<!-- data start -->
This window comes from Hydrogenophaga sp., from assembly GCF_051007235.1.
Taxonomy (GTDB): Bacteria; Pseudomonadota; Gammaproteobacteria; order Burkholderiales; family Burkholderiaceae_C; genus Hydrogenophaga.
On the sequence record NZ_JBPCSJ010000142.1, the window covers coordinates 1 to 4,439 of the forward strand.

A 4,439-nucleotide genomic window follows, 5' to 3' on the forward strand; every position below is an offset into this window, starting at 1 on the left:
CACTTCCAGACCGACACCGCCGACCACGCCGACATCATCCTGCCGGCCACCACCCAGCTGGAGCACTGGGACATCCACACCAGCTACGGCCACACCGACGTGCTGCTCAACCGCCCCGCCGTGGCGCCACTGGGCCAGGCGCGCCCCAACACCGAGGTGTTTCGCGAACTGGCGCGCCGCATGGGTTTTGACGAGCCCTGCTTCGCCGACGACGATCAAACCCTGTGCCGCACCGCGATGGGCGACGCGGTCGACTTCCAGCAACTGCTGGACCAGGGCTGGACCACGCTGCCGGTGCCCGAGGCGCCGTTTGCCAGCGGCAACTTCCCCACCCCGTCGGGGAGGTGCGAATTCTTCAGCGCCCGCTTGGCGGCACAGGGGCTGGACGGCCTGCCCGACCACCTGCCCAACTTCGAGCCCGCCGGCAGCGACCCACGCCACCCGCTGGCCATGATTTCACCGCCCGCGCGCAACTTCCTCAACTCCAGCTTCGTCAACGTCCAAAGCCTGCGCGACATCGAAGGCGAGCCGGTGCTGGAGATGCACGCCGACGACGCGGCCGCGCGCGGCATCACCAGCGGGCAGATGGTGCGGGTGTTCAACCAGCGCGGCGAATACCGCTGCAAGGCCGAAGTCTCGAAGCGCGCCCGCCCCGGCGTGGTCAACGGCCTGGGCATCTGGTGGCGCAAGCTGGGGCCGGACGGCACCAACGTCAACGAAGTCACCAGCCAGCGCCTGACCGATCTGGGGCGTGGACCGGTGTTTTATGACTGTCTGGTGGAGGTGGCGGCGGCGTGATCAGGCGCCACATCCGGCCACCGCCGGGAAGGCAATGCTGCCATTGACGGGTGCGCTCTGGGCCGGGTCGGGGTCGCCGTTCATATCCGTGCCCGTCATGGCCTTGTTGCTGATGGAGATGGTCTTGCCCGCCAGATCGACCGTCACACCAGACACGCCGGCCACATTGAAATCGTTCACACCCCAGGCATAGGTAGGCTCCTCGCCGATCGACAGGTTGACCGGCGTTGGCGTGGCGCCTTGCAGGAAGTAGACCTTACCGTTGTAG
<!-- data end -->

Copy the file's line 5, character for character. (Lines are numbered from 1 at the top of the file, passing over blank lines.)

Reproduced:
CACTTCCAGACCGACACCGCCGACCACGCCGACATCATCCTGCCGGCCACCACCCAGCTGGAGCACTGGGACATCCACACCAGCTACGGCCACACCGACGTGCTGCTCAACCGCCCCGCCGTGGCGCCACTGGGCCAGGCGCGCCCCAACACCGAGGTGTTTCGCGAACTGGCGCGCCGCATGGGTTTTGACGAGCCCTGCTTCGCCGACGACGATCAAACCCTGTGCCGCACCGCGATGGGCGACGCGGTCGACTTCCAGCAACTGCTGGACCAGGGCTGGACCACGCTGCCGGTGCCCGAGGCGCCGTTTGCCAGCGGCAACTTCCCCACCCCGTCGGGGAGGTGCGAATTCTTCAGCGCCCGCTTGGCGGCACAGGGGCTGGACGGCCTGCCCGACCACCTGCCCAACTTCGAGCCCGCCGGCAGCGACCCACGCCACCCGCTGGCCATGATTTCACCGCCCGCGCGCAACTTCCTCAACTCCAGCTTCGTCAACGTCCAAAGCCTGCGCGACATCGAAGGCGAGCCGGTGCTGGAGATGCACGCCGACGACGCGGCCGCGCGCGGCATCACCAGCGGGCAGATGGTGCGGGTGTTCAACCAGCGCGGCGAATACCGCTGCAAGGCCGAAGTCTCGAAGCGCGCCCGCCCCGGCGTGGTCAACGGCCTGGGCATCTGGTGGCGCAAGCTGGGGCCGGACGGCACCAACGTCAACGAAGTCACCAGCCAGCGCCTGACCGATCTGGGGCGTGGACCGGTGTTTTATGACTGTCTGGTGGAGGTGGCGGCGGCGTGATCAGGCGCCACATCCGGCCACCGCCGGGAAGGCAATGCTGCCATTGACGGGTGCGCTCTGGGCCGGGTCGGGGTCGCCGTTCATATCCGTGCCCGTCATGGCCTTGTTGCTGATGGAGATGGTCTTGCCCGCCAGATCGACCGTCACACCAGACACGCCGGCCACATTGAAATCGTTCACACCCCAGGCATAGGTAGGCTCCTCGCCGATCGACAGGTTGACCGGCGTTGGCGTGGCGCCTTGCAGGAAGTAGACCTTACCGTTGTAG